In-Service Vessel Sustainment (ISVS) is the Coast Guard’s strategic class-by-class evaluation of its vessels to determine what major maintenance and upgrades are necessary for them to reach or extend their service lives.
Why this program?
As vessels age, systems become obsolete and the cost and time spent on maintenance becomes prohibitive. The Coast Guard has determined that strategic major maintenance and recapitalization can improve reliability of its vessels, help control maintenance costs, and increase time underway conducting missions. If necessary, additional work can be completed to allow vessels to operate efficiently past their service life until replacements are procured. Systematic evaluation of Coast Guard surface assets and creation of a recurring Acquisition Construction and Improvement funding stream through ISVS provides a cost-effective way to ensure the service has the surface assets necessary to complete its missions. ISVS work can be classified as service life extension projects, major maintenance availabilities (MMAs) or mission effectiveness projects.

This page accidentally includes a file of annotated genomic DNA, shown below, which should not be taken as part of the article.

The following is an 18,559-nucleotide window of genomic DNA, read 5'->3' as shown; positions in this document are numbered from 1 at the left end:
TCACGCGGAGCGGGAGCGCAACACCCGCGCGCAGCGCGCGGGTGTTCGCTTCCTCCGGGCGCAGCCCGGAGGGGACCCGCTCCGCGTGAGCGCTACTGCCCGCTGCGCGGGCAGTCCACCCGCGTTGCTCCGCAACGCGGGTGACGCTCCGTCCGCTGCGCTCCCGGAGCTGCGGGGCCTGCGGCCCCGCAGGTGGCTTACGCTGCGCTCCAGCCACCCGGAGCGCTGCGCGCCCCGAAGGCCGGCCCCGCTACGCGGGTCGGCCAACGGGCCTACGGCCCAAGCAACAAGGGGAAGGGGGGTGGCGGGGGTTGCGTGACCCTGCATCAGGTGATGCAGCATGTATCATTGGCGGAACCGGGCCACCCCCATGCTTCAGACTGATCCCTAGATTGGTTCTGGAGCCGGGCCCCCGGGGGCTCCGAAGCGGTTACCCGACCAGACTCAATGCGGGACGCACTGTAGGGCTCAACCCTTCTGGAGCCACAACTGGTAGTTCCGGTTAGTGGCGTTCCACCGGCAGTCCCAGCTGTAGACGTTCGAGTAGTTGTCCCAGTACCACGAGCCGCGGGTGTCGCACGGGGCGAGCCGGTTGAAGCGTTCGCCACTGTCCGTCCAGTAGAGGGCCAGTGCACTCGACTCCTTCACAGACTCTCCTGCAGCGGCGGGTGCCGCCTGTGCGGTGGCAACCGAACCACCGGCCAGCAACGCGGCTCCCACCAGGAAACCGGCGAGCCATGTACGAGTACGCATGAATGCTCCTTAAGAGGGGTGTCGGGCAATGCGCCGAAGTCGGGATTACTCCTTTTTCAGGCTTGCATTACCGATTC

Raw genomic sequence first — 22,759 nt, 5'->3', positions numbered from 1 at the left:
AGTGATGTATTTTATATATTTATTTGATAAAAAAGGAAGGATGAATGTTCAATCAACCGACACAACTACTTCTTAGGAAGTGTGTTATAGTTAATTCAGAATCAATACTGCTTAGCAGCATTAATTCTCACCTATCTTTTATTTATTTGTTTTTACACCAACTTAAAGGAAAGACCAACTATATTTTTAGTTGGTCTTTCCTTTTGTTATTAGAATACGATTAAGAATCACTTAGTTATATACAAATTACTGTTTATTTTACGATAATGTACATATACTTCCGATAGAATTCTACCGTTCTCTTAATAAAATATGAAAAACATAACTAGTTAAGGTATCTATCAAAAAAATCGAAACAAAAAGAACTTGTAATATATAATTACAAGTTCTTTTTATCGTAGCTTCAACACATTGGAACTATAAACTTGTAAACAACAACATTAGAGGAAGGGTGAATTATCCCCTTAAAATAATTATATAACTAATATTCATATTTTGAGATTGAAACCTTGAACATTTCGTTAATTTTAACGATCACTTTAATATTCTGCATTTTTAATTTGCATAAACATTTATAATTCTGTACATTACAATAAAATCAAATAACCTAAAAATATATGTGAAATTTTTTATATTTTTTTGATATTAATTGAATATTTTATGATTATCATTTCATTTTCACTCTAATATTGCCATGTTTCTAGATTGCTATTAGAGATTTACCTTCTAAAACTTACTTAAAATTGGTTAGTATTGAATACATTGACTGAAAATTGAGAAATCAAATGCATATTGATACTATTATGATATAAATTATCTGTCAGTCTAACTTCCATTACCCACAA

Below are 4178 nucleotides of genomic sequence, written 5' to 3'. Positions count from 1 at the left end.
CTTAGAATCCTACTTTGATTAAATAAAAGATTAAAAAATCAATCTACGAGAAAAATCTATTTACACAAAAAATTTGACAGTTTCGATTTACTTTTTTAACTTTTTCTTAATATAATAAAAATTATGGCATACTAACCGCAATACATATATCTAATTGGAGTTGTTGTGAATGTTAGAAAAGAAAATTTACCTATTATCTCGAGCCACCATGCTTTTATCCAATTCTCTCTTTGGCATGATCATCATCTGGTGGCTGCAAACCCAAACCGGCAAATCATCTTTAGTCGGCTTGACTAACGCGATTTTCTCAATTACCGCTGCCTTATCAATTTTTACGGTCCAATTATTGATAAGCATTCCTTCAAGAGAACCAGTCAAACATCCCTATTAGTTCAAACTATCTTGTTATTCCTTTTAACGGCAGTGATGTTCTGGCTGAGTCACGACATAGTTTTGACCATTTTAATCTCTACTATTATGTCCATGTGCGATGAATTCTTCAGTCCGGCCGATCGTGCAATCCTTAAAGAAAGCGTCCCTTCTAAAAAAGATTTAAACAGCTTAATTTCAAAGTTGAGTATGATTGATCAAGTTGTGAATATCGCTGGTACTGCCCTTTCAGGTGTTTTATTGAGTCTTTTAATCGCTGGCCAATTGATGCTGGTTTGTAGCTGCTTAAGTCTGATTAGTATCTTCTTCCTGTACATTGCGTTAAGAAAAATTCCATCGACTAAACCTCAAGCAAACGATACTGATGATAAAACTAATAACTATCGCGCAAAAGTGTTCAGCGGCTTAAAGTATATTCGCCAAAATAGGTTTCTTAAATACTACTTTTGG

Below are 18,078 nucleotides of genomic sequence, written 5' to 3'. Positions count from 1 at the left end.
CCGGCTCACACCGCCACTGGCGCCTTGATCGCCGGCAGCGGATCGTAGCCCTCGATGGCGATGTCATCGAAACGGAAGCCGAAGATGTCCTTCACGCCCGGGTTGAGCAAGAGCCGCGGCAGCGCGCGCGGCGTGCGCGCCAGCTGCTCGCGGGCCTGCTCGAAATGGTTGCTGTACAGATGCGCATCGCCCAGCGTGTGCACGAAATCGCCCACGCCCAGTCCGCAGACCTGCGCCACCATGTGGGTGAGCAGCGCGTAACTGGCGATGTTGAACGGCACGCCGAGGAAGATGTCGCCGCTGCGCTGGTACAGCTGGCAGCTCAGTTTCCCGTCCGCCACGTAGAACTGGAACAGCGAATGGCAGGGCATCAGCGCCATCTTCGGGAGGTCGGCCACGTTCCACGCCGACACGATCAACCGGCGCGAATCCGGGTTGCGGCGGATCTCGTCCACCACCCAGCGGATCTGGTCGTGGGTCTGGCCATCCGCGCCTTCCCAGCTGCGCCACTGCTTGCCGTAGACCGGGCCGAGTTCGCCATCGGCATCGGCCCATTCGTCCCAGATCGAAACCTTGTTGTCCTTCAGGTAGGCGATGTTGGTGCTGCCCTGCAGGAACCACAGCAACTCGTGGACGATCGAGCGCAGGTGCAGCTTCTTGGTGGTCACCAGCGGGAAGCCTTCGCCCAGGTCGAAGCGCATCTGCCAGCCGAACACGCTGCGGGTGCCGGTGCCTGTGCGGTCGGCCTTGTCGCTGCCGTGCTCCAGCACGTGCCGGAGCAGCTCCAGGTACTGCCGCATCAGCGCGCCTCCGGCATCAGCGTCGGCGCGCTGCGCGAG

A cutter capital asset management plan, which lays out a system of evaluative criteria, was developed to prioritize cutter classes to be included in the ISVS program. The 140-foot icebreaking tug was identified as the highest priority; the project started in 2014 with the objective of accomplishing a 15-year service life extension of the nine-vessel fleet. MMA work on the 225-foot seagoing buoy tenders began in July 2015. A four-year project to extend the service life of Coast Guard Cutter Eagle – the Coast Guard’s sail training ship – ended in 2018.
The ISVS program is the successor of the Mission Effectiveness Project (MEP), which replaced systems on the 210-foot and 270-foot medium endurance cutters and the 110-foot Island-class patrol boats to extend their operational lives until the arrival of new national security cutters, fast response cutters and offshore patrol cutters.
How are upgrades implemented?
All ISVS program work is performed using the most cost-effective option to meet cost and schedule requirements. All current ISVS program work is performed by the Coast Guard at the Coast Guard Yard in Curtis Bay, Maryland. The yard demonstrated its ability to efficiently plan and execute major ship overhaul projects during MEP.